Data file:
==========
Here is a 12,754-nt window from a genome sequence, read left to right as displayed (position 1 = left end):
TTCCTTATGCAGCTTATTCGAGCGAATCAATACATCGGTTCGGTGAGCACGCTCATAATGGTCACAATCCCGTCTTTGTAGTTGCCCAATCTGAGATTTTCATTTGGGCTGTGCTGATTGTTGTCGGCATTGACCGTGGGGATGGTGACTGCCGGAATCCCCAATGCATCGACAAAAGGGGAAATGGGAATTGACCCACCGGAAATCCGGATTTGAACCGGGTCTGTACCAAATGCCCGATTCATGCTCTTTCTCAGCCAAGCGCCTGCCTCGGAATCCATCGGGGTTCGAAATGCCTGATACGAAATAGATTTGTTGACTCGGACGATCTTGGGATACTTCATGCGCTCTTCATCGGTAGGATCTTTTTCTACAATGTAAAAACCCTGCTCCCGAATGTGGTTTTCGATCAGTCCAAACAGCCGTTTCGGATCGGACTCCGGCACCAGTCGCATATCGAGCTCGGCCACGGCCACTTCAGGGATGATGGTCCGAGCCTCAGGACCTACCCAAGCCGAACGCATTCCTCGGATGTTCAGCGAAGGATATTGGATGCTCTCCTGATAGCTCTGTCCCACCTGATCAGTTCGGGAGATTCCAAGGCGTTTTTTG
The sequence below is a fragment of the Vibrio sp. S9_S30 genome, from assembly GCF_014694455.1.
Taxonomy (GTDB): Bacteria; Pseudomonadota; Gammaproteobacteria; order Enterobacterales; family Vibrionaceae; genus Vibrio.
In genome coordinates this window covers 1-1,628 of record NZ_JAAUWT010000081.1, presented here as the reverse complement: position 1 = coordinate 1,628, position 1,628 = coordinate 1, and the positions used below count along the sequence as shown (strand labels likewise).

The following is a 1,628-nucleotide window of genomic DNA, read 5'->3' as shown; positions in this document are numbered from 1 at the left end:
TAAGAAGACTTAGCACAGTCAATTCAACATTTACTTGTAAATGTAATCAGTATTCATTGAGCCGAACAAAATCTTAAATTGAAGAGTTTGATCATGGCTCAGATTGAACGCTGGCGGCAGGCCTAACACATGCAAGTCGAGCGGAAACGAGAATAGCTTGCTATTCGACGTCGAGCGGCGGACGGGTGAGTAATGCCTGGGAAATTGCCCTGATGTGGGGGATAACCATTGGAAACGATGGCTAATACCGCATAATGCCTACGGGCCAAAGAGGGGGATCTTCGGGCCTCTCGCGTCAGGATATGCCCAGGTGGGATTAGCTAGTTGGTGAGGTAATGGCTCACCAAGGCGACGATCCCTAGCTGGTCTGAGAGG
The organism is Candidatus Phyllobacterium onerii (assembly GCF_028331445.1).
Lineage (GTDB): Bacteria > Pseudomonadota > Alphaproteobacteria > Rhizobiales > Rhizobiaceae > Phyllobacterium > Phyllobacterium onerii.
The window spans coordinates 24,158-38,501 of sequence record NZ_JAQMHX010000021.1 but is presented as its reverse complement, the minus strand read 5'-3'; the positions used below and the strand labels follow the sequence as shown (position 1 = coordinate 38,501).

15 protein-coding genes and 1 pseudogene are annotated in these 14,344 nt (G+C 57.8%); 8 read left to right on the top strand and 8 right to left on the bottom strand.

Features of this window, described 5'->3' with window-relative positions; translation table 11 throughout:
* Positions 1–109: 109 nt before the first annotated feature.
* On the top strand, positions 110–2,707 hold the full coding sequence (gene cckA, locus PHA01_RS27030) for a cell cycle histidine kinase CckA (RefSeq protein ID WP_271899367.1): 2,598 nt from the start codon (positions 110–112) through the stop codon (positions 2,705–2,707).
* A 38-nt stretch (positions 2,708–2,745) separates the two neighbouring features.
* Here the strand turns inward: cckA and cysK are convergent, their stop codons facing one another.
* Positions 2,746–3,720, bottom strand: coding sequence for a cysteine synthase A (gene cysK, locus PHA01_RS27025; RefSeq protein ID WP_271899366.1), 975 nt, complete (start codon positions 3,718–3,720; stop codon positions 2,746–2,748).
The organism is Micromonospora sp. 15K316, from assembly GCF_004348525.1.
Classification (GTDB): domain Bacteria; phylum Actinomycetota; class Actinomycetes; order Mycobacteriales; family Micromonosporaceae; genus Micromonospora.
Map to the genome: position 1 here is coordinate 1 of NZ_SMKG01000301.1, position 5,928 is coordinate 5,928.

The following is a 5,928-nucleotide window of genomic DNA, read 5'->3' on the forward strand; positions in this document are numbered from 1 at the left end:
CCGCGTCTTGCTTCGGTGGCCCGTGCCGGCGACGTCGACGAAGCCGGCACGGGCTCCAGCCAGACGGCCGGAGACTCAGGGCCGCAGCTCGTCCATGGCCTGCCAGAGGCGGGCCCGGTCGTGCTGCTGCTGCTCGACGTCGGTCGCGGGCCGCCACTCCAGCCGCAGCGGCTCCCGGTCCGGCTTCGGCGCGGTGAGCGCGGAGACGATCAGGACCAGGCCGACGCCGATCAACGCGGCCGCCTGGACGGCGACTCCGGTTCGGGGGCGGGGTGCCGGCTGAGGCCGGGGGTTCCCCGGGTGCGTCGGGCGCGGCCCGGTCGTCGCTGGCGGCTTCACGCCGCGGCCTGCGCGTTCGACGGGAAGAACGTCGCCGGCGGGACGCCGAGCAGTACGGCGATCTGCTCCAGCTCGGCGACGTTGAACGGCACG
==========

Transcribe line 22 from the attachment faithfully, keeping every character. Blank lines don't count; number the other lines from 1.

CCGCGTCTTGCTTCGGTGGCCCGTGCCGGCGACGTCGACGAAGCCGGCACGGGCTCCAGCCAGACGGCCGGAGACTCAGGGCCGCAGCTCGTCCATGGCCTGCCAGAGGCGGGCCCGGTCGTGCTGCTGCTGCTCGACGTCGGTCGCGGGCCGCCACTCCAGCCGCAGCGGCTCCCGGTCCGGCTTCGGCGCGGTGAGCGCGGAGACGATCAGGACCAGGCCGACGCCGATCAACGCGGCCGCCTGGACGGCGACTCCGGTTCGGGGGCGGGGTGCCGGCTGAGGCCGGGGGTTCCCCGGGTGCGTCGGGCGCGGCCCGGTCGTCGCTGGCGGCTTCACGCCGCGGCCTGCGCGTTCGACGGGAAGAACGTCGCCGGCGGGACGCCGAGCAGTACGGCGATCTGCTCCAGCTCGGCGACGTTGAACGGCACG